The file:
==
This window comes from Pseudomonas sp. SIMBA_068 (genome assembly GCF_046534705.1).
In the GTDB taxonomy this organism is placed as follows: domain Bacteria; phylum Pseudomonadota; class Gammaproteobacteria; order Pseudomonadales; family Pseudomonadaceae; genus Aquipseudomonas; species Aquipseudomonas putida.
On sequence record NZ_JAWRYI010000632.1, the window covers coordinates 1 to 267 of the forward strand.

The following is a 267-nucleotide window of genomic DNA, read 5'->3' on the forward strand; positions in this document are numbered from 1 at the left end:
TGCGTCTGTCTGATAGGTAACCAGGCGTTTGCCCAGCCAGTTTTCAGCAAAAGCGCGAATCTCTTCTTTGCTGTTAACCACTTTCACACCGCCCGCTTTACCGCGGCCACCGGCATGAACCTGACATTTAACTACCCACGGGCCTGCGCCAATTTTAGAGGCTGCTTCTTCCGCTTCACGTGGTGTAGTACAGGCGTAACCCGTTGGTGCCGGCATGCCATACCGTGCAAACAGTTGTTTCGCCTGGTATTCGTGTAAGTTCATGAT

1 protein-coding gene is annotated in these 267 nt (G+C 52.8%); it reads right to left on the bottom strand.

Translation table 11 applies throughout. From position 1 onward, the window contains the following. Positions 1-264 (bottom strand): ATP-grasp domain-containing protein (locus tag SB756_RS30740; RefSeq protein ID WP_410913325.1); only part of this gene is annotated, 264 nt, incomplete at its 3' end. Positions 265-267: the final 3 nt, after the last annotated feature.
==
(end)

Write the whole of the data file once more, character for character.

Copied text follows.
This window comes from Pseudomonas sp. SIMBA_068 (genome assembly GCF_046534705.1).
In the GTDB taxonomy this organism is placed as follows: domain Bacteria; phylum Pseudomonadota; class Gammaproteobacteria; order Pseudomonadales; family Pseudomonadaceae; genus Aquipseudomonas; species Aquipseudomonas putida.
On sequence record NZ_JAWRYI010000632.1, the window covers coordinates 1 to 267 of the forward strand.

The following is a 267-nucleotide window of genomic DNA, read 5'->3' on the forward strand; positions in this document are numbered from 1 at the left end:
TGCGTCTGTCTGATAGGTAACCAGGCGTTTGCCCAGCCAGTTTTCAGCAAAAGCGCGAATCTCTTCTTTGCTGTTAACCACTTTCACACCGCCCGCTTTACCGCGGCCACCGGCATGAACCTGACATTTAACTACCCACGGGCCTGCGCCAATTTTAGAGGCTGCTTCTTCCGCTTCACGTGGTGTAGTACAGGCGTAACCCGTTGGTGCCGGCATGCCATACCGTGCAAACAGTTGTTTCGCCTGGTATTCGTGTAAGTTCATGAT

1 protein-coding gene is annotated in these 267 nt (G+C 52.8%); it reads right to left on the bottom strand.

Translation table 11 applies throughout. From position 1 onward, the window contains the following. Positions 1-264 (bottom strand): ATP-grasp domain-containing protein (locus tag SB756_RS30740; RefSeq protein ID WP_410913325.1); only part of this gene is annotated, 264 nt, incomplete at its 3' end. Positions 265-267: the final 3 nt, after the last annotated feature.